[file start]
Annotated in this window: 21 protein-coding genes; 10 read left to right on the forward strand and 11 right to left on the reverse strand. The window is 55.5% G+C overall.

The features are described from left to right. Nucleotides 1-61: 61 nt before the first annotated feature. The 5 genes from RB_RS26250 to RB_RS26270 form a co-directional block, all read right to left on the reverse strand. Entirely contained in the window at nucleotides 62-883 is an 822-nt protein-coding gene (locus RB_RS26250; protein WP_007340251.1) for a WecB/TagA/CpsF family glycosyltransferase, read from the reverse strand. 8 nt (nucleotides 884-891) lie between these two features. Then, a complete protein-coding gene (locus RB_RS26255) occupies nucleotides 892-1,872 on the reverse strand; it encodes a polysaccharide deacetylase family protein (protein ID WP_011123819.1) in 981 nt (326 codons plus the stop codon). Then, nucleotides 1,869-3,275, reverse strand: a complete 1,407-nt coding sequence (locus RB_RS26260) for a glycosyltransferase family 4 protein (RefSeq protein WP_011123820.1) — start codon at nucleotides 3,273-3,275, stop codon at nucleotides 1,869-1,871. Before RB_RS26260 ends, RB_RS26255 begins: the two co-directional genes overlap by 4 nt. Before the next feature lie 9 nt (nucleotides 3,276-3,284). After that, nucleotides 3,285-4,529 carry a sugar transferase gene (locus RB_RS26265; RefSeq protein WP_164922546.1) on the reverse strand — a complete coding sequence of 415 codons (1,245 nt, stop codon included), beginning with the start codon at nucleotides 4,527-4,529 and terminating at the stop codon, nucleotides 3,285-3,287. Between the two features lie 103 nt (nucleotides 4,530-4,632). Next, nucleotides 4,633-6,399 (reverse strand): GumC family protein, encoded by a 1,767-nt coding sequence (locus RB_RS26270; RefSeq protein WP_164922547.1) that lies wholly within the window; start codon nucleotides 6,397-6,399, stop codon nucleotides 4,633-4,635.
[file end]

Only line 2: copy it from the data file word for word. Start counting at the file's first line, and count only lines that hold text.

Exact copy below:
The features are described from left to right. Nucleotides 1-61: 61 nt before the first annotated feature. The 5 genes from RB_RS26250 to RB_RS26270 form a co-directional block, all read right to left on the reverse strand. Entirely contained in the window at nucleotides 62-883 is an 822-nt protein-coding gene (locus RB_RS26250; protein WP_007340251.1) for a WecB/TagA/CpsF family glycosyltransferase, read from the reverse strand. 8 nt (nucleotides 884-891) lie between these two features. Then, a complete protein-coding gene (locus RB_RS26255) occupies nucleotides 892-1,872 on the reverse strand; it encodes a polysaccharide deacetylase family protein (protein ID WP_011123819.1) in 981 nt (326 codons plus the stop codon). Then, nucleotides 1,869-3,275, reverse strand: a complete 1,407-nt coding sequence (locus RB_RS26260) for a glycosyltransferase family 4 protein (RefSeq protein WP_011123820.1) — start codon at nucleotides 3,273-3,275, stop codon at nucleotides 1,869-1,871. Before RB_RS26260 ends, RB_RS26255 begins: the two co-directional genes overlap by 4 nt. Before the next feature lie 9 nt (nucleotides 3,276-3,284). After that, nucleotides 3,285-4,529 carry a sugar transferase gene (locus RB_RS26265; RefSeq protein WP_164922546.1) on the reverse strand — a complete coding sequence of 415 codons (1,245 nt, stop codon included), beginning with the start codon at nucleotides 4,527-4,529 and terminating at the stop codon, nucleotides 3,285-3,287. Between the two features lie 103 nt (nucleotides 4,530-4,632). Next, nucleotides 4,633-6,399 (reverse strand): GumC family protein, encoded by a 1,767-nt coding sequence (locus RB_RS26270; RefSeq protein WP_164922547.1) that lies wholly within the window; start codon nucleotides 6,397-6,399, stop codon nucleotides 4,633-4,635.